Even worse, a bad data dev lifestyle leads to working at unhealthy times of the day. Early in their new job, data devs realize that resources are constrained. That means data warehouses are busy during the day and under-utilized during the night. So they start working after business hours, at nighttime, to get shorter runtimes and faster feedback. After a few weeks, they realize how unsustainable this is because burnout is real. There must be an easier way.
I remember seeing data similar to the diagram Bad Data Devs Lifestyle, in . I realized that many data devs share the same painful experience. The hope is that once new data devs understand that running a costly end-to-end pipeline to check that a one-line change works, is not reasonable.
Instead, they should look for ways to shorten the feedback loop between adding a single line in a function and checking if it works. This is what we will cover in the rest of this work. Initially, the breadth of techniques available can be confusing and overwhelming. Still, we will follow a structured method to organize the modern testing techniques for data pipelines. The problems are not new and your worldwide colleagues around the world have developed many techniques over the recent years. Wisdom of the crowd for the win.
TDD + CICD to the rescue?
New data devs usually fall into two camps. The first camp never heard of Test-driven Development, TDD. The second camp tried it and concluded that TDD would get them fired or at least get them late on every project. The competition is fierce. In fact, the other data devs that use ad hoc spot checks are doing just fine. They get rewarded for the quick turnaround on their projects. As a result, applying TDD feels like fighting an uphill battle. They conclude that using TDD in an organization that only partially embraces and rewards software quality is a fool’s errand.
Software attracts complexity, and data pipelines are not immune to that. Nevertheless, the original ideas of TDD by Kent Beck  have transformed how software is built worldwide. After a decade of working with data, I still believe that TDD is the best design technique for software that humans have come up with so far. However, it requires such a wide array of skills and techniques to be applied successfully that many data devs give up on using it in their project.
Then comes Continuous Delivery  on top of that. New devs need the mental tools to write and maintain good tests. But on top of that, Continuous Delivery is imposed on them as the best thing since sliced bread. Yes, it is a fantastic method for developing and delivering software. However, its core value proposition comes from being a repeatable disqualification mechanism. CD tries to automate discarding any software bits that do not pass a set of requirements. But how do we encode requirements in software? Yes, you guessed it, we encode the requirements in tests. Without the skills and discipline to write good tests, devs still get some benefits of CD, where they automate the deployment of their code. But they miss the code value of Continuous Delivery altogether.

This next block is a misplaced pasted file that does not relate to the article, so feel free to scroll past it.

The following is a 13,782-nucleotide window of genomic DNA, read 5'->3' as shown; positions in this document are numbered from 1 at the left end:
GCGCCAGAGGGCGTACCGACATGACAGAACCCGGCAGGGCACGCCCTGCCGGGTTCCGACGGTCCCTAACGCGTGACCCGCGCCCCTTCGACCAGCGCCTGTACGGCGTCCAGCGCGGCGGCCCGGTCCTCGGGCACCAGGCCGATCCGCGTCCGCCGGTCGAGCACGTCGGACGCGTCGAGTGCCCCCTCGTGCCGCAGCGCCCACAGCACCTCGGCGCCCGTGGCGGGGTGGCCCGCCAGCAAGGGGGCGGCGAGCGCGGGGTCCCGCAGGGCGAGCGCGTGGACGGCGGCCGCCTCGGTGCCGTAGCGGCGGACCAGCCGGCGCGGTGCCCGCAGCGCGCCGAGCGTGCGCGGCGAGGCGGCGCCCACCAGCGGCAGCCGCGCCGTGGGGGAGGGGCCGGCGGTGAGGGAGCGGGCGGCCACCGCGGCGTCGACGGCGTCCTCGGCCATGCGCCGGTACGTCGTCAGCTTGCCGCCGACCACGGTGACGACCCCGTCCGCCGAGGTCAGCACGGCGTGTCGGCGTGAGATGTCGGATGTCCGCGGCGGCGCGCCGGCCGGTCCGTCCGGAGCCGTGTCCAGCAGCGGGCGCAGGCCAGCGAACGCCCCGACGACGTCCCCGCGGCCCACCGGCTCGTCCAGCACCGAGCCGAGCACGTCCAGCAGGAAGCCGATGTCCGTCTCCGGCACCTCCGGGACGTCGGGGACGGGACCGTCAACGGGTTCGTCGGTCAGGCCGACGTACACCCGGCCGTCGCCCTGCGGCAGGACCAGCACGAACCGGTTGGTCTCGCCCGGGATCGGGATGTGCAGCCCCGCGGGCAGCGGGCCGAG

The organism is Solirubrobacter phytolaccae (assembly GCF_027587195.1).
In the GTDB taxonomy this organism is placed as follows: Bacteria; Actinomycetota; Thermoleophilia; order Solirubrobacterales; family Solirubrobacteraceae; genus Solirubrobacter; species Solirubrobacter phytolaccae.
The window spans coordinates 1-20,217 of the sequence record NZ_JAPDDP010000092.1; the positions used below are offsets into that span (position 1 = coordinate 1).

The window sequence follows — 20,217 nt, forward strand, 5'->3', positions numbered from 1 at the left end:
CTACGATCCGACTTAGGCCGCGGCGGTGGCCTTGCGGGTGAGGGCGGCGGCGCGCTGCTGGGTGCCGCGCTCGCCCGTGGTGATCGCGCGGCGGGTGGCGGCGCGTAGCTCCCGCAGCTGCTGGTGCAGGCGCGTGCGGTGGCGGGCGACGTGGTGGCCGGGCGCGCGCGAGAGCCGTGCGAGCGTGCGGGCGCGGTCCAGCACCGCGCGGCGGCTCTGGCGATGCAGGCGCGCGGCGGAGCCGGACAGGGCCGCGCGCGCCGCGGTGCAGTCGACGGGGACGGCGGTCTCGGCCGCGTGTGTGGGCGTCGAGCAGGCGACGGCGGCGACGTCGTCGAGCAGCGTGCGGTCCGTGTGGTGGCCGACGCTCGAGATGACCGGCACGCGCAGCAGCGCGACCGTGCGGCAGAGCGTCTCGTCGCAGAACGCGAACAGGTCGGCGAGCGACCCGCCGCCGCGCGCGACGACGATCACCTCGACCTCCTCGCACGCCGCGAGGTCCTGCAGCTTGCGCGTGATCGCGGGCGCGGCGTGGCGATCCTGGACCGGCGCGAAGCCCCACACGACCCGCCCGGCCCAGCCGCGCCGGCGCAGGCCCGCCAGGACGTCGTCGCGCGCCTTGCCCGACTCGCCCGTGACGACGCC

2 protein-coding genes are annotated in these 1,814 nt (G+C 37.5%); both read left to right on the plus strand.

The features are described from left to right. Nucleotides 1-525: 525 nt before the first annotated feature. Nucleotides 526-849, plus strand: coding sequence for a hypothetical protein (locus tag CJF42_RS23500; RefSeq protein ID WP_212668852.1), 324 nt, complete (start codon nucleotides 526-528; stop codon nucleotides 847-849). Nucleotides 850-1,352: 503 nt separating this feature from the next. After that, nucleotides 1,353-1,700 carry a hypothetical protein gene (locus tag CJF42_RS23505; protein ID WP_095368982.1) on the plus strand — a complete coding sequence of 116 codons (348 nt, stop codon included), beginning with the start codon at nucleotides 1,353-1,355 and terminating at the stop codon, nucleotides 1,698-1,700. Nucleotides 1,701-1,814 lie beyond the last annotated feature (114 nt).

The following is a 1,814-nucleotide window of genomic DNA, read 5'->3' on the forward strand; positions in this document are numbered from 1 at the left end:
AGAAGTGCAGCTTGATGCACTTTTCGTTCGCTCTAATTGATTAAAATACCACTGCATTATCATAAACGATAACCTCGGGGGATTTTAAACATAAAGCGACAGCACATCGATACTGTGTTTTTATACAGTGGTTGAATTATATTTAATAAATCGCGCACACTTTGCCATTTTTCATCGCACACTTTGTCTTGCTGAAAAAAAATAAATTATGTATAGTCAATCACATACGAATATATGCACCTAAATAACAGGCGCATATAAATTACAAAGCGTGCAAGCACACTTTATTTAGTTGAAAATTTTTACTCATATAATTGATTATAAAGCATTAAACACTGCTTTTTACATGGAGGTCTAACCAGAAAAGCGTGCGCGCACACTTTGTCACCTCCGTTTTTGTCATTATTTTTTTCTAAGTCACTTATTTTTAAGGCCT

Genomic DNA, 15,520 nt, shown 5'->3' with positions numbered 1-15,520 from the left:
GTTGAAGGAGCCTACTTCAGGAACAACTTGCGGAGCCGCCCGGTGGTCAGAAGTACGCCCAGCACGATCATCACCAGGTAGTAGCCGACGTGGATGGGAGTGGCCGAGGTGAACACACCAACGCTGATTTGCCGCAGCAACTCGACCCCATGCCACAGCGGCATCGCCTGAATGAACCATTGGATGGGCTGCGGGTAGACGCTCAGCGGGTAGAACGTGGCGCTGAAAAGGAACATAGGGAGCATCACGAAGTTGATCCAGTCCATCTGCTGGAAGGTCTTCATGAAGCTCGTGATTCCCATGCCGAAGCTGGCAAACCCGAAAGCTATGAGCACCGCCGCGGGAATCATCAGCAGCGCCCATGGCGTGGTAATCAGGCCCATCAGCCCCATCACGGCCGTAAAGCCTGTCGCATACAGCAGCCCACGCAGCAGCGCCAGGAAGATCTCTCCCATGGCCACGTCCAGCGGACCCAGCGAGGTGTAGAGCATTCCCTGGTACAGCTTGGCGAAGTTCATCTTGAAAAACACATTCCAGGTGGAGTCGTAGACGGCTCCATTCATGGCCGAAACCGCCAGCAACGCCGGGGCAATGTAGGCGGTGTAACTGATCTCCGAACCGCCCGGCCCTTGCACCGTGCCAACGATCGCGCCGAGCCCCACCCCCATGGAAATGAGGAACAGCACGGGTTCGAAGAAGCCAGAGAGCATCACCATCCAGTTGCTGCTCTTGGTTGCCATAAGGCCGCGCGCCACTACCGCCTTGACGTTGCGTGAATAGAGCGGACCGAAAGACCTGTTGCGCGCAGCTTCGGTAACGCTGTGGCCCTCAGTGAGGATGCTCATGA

As the Continuous Delivery definition puts it: “Continuous Delivery is the ability to get changes of all types — including new features, configuration changes, bug fixes, and experiments — into production, or into the hands of users, safely and quickly in a sustainable way.” A new data dev might get the “quickly” bit working. But without automated testing, preferably through TDD, they won’t get the “safely” and “sustainably” bits.
The first step towards improving your software is to be aware of the TDD + CICD loop. In the diagram Simplified TDD+CICD Loop, we start by writing the most basic acceptance test of what the data pipeline is supposed to produce. Then we decompose the pipeline into essential parts. We then dive into the individual components of the pipeline and write tests for them before writing the code. Not writing the tests before the code will make writing the tests feel like a chore. Then we make the tests pass and repeat the process until the acceptance test works.
Initially, we want a “Walking Data Skeleton” or a “Primitive Data Whole.” Valuable enough to be deployable. Then we set up the CICD pipeline to be able to deploy the code we have so far. The deployment of a data pipeline usually requires a scheduling mechanism, so we put that in place and include it in the CD pipeline. Once we have a scheduled job that generates the most basic of outputs and a basic deployment process, we can move to the next level of complexity. We write the next acceptance tests and go through the TDD+CICD loop again. Small iterative steps are key here. We will cover this loop in detail in the rest of this book.
Want to learn more about modern data pipelines testing techniques?
Checkout my latest book on the subject. This book gives a visual guide to the most popular techniques for testing modern data pipelines.
2023 Book link: Modern Data Pipelines Testing Techniques on leanpub.
Book link: Modern Data Pipelines Testing Techniques on leanpub.
Disclaimer: The views expressed on this post are mine and do not necessarily reflect the views of my current or past employers.